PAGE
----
6. At this stage we find it necessary to refer to a chart given at page 28 of the petition, Annexure 'B'. This is in respect of the petitioners showing the marks obtained by them in each subject, both theory and practical and the aggregate thereof. We may reproduce it below:

Chart showing marks obtained by the petitioners in the subject due

to which they have been illegally failed:

Sl. Name Sub. Theory Pract./ Total

No. I II Oral

1. Anita Mahajan M.M. 50 43(93) 60-65 208

2. Janki Rangaswamy M.M. 50 39(89) 60-50 199

3. Jyoti Deshpande M.M. 50 33(83) 55-60 198

4. Krishna Banerjee M.M. 54 42(96) 60-50 206

5. Neelu Sachdeva M.M. 51 46(97) 60-55 212

6. Parveen Narang M.M. 50 41(91) 60-50 201

Rep. 43 -- 30-35 108

7. Parminder Sachdeva M.M. 58 38(96) 65-55 216

8. Pradeep Kumar Gupta M.M. 48 41(89) 60-50 199

Med. 51 62(113) 50-40 203

9. Sangita Dani M.M. 50 42(92) 60-60 212

10. Sangeeta Chawla M.M. 51 22(73) 65-60 198

11. Sangeeta Mittal M.M. 50 43(93) 65-65 223

12. Sneh Chaudhary M.M. 50 39(89) 65-60 214

13. Sachindra Sachdeva M.M. 50 41(91) 65-55 211

14. Shyam Kumar Med. 32 55(87) 70-60 217

Rep. 42 -- 30-30 102

15. Rashmi Mehra M.M. 50 45(95) 60-58 213

Note: M.M. stands for Materla Medina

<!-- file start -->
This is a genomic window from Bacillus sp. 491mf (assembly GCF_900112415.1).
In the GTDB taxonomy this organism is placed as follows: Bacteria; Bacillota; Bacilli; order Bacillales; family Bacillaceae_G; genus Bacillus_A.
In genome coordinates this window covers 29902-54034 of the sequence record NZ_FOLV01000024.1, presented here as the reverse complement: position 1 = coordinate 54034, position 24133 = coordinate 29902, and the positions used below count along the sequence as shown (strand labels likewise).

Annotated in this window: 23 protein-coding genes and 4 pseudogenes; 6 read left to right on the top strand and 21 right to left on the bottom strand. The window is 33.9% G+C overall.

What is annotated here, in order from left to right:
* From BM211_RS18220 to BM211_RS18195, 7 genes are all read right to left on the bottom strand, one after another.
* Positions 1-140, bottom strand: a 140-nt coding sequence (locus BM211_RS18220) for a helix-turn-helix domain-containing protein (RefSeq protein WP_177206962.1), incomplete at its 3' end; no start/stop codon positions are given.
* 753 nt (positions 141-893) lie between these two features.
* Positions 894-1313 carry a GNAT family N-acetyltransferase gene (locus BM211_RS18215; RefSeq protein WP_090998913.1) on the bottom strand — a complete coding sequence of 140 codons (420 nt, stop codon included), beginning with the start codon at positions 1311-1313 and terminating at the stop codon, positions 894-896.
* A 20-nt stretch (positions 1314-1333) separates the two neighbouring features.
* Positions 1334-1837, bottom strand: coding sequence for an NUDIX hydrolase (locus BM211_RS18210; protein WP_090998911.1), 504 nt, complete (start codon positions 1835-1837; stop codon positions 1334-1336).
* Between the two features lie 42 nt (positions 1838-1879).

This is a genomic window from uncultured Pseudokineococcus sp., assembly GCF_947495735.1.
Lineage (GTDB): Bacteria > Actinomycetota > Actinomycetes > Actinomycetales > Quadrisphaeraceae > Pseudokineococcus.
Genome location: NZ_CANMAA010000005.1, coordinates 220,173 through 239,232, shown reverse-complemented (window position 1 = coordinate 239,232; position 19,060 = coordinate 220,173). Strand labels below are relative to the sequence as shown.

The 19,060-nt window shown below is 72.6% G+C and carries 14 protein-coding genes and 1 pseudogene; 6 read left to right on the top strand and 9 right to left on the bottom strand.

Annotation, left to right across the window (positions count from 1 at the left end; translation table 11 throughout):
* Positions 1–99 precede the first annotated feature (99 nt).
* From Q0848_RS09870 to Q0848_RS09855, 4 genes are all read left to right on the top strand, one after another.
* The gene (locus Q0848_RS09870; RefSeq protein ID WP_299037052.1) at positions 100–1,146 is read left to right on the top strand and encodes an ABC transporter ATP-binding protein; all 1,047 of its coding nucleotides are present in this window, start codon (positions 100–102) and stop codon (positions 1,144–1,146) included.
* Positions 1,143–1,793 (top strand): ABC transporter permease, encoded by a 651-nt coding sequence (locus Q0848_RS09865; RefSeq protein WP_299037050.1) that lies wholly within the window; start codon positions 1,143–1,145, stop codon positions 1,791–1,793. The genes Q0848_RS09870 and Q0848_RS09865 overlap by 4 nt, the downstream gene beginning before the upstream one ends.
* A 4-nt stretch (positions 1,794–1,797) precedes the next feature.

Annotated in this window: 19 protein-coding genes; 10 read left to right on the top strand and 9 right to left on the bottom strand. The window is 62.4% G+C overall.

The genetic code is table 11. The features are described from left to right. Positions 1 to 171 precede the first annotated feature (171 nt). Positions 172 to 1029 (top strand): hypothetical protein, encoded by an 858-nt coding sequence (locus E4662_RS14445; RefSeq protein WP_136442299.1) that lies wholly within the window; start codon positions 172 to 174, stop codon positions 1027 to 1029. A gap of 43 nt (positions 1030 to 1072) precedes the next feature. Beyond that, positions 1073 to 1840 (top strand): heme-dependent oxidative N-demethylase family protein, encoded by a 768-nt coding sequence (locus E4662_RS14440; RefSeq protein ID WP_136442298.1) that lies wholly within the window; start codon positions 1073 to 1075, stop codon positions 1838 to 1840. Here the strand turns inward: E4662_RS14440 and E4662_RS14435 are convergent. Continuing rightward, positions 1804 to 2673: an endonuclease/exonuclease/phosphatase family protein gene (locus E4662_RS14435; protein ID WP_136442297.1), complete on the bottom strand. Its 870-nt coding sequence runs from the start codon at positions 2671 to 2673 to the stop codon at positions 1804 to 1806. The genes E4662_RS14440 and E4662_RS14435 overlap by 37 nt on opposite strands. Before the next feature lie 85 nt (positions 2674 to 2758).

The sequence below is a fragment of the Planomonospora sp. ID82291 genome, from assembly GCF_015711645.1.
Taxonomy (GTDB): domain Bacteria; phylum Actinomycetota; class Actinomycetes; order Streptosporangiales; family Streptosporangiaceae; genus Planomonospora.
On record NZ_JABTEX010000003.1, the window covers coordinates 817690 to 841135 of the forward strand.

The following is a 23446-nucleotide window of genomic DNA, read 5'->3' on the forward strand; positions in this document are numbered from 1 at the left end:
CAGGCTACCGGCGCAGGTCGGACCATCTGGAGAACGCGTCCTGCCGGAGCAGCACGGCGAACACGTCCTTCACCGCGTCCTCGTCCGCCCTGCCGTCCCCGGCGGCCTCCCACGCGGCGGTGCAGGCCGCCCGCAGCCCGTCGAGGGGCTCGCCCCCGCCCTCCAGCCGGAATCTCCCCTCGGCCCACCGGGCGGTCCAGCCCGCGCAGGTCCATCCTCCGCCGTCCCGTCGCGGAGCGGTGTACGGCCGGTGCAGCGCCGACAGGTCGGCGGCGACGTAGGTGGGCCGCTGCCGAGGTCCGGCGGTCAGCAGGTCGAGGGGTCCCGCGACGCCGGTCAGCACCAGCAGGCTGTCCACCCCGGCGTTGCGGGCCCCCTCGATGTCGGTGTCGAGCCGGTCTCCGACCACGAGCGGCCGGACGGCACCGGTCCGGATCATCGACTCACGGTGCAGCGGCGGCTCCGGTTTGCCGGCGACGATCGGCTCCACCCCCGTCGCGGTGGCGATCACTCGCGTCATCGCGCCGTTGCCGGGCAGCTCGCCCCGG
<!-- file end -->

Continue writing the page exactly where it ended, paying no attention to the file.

Rep. stands for Repertory

Med. stands for Medicine.

7. We have also seen Annexure A-1 to Annexures A-7 pertaining to results of 1984 including two annexures in respect of Roll No. 5018 and Roll No. 5023 pertaining to the Supplementary Examination of 1985. These annexures support the contention of the petitioners that the rule in respect of 4th BHMS examination was interpreted in the manner as indicated by the petitioners.

8. We would also like to notice at this stage that on behalf of respondent No. 3, Board of Homeopathic Systems of Medicine, a letter No. BHS/Deg/7/85/Delhi/1182 dated 13-8-85 seeking some clarification was addressed to respondent No. 4 and the Registrar of respondent No. 4 vide his letter No. 14-2/85-CCH dated 14th August 1985 while clarifying the issue wrote to respondent o. 3 as under:

'I am to say that a candidate should secure passing marks 50% in theory and 50% in aggregate in both oral and practical in the subjects of Ist, IInd, IIIrd and IVth BHMS examinations. The oral examination in part of practical examination and marks in both oral and practical shall be counted 50% jointly.'

9. In their rejoinder at page 2 running page 47 the petitioners have alleged that even in 1985 examination one student Mrs. Suman Bajaj, Roll No. 6030 has been declared passed though she has not obtained 50% marks in each part. This being the position, petitioners have sought various reliefs and the most significant of them with which we are now mainly concerned being to declare the petitioners as having passed the 4th BHMS examination held in June 1985 since they have obtained 50% marks in each subject and to permit the petitioners to commence their internship period as from the due date, along with their contemporaries who have already been declared passed.